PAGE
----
But it was the most unlikely man of science that had sealed the doom of the Selk’nam.

    • In 1829, a British expedition ship called the HMS Beagle anchored near the shores of Tierra del Fuego. Captain Fitzroy, the man whose name now decorates numerous streets and landmarks in Argentina and Chile, was tasked with the exploration of the island.

      Before sailing back to England, Fitzroy had captured three native Fuegians and brought them on board. He had hoped to “civilize the barbarians” and show them in England as a curious experiment. The three young islanders were named Fuegia Basket, York, and Jemmy Button – Fitzroy later claimed that Jemmy’s family had sold him to Fitzroy for a mother-of pearl button, hence his name.

      During the sea voyage, Basket, York and Button learned English. Once they arrived to England, Fitzroy enrolled them in the St Mary's Infant School in Walthamstow, a London kindergarten, although all three were teenagers. The Fuegians were taught English, husbandry, gardening and Christianity and, once sufficiently “civilized”, they were presented to King William IV and Queen Adelaide of Great Britain.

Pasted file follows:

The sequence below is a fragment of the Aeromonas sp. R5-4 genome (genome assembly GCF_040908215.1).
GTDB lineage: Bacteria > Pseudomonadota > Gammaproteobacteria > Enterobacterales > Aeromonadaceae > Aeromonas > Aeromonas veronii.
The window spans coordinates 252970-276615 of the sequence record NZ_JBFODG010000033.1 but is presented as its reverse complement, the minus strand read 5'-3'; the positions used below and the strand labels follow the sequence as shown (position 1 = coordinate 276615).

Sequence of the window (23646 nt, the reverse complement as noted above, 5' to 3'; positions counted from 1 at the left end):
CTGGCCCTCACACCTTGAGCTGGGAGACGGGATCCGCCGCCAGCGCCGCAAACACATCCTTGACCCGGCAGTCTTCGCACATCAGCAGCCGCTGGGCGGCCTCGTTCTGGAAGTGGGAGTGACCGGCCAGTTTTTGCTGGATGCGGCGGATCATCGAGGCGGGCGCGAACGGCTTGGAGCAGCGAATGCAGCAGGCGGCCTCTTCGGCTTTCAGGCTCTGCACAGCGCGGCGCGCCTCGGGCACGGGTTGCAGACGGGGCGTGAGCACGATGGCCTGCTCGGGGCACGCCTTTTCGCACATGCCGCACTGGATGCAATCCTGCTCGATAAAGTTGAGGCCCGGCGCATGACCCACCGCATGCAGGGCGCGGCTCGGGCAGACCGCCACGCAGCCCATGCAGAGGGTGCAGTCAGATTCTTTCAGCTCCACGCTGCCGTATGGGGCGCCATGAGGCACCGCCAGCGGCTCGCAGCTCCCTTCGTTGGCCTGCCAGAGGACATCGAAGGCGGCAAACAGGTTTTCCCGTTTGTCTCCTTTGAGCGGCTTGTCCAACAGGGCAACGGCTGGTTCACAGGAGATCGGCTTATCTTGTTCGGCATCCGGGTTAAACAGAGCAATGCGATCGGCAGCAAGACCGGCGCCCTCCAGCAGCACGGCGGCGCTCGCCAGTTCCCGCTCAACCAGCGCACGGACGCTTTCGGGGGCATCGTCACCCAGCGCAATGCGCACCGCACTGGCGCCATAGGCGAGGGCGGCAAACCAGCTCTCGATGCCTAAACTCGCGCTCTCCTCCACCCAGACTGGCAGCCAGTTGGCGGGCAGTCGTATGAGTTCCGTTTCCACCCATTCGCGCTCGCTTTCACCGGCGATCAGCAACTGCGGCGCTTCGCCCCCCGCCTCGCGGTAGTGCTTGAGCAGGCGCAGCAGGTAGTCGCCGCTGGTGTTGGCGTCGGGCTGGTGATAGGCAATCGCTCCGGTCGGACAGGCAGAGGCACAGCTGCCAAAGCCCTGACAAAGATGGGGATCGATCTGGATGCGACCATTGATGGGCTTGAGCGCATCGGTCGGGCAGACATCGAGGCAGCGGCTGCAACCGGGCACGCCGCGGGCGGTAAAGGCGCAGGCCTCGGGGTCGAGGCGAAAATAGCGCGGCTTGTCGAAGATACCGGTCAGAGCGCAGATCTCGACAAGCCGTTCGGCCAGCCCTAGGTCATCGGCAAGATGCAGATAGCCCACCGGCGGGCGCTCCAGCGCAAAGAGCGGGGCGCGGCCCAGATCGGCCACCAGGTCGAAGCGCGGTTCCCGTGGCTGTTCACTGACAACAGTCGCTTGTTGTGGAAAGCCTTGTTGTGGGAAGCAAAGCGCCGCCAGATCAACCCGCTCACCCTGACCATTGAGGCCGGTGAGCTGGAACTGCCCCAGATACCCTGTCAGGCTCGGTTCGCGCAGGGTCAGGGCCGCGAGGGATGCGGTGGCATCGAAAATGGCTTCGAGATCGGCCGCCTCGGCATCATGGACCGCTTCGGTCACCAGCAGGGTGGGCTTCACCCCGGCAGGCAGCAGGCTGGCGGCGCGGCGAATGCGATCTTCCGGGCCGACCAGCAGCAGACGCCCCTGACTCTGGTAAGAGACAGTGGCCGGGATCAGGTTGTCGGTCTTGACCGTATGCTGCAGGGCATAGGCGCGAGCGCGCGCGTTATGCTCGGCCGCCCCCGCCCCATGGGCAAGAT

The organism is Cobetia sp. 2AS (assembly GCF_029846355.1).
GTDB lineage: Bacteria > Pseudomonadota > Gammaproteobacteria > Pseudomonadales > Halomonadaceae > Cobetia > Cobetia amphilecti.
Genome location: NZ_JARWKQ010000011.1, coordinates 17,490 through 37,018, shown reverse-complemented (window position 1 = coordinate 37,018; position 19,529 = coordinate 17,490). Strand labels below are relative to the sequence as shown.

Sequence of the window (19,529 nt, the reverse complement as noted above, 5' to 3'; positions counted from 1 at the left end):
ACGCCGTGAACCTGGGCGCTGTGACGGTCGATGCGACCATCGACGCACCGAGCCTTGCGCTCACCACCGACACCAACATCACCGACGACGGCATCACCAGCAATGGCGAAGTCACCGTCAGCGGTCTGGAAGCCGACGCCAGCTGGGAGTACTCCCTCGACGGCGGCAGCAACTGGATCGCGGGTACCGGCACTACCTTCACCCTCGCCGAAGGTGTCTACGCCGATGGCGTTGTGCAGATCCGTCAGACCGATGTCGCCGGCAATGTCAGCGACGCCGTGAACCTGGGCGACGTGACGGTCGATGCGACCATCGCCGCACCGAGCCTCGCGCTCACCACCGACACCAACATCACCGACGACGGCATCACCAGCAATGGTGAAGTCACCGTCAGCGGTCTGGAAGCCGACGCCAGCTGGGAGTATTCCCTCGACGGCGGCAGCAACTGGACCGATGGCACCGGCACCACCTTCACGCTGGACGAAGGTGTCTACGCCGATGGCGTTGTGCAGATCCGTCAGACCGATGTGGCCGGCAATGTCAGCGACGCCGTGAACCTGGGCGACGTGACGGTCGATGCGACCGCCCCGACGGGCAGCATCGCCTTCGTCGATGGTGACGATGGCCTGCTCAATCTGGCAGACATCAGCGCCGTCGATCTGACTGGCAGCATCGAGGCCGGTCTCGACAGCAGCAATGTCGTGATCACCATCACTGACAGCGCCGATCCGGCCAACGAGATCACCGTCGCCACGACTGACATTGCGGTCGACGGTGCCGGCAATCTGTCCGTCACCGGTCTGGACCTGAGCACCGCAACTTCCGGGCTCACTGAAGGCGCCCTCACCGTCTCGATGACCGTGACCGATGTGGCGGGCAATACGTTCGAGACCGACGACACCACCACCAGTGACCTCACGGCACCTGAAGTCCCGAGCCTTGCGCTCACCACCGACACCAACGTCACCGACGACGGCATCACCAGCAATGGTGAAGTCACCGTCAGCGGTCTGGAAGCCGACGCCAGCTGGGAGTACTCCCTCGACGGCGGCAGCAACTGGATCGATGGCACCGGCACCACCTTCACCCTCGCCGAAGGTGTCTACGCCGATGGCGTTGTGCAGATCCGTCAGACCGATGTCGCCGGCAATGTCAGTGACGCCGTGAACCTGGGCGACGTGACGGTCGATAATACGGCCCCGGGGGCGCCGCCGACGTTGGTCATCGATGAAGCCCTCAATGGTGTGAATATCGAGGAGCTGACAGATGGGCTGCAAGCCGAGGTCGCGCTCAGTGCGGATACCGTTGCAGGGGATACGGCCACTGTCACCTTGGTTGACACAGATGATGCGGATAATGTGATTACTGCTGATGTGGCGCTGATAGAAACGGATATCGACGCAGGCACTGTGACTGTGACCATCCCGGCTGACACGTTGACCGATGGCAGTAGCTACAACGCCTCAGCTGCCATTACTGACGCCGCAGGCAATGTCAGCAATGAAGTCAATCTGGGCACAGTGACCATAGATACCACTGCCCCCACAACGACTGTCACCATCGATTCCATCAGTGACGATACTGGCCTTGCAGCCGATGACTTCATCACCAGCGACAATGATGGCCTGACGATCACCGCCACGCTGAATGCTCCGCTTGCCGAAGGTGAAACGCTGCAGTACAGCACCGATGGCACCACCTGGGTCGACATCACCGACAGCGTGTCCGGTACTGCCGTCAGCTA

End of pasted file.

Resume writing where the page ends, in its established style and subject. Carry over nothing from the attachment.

• In 1831, Captain Fitzroy set sail for Tierra del Fuego again. Fuegia Basket, York, and Jemmy Button were on board, eager to get home.

      There was someone else on that ship, traveling as a gentleman companion to Fitzroy and a hobby naturalist.

      His name was Charles Darwin.

    • Upon arriving to Tierra del Fuego, Fitzroy had released the three Fuegians. Jemmy Button promptly reclaimed his Selk’nam name, Orundellico, and married a young woman from the Yaghana tribe. He was later seen steering a small boat, his face painted, wearing traditional Selk’nam clothing made of guanaco skin.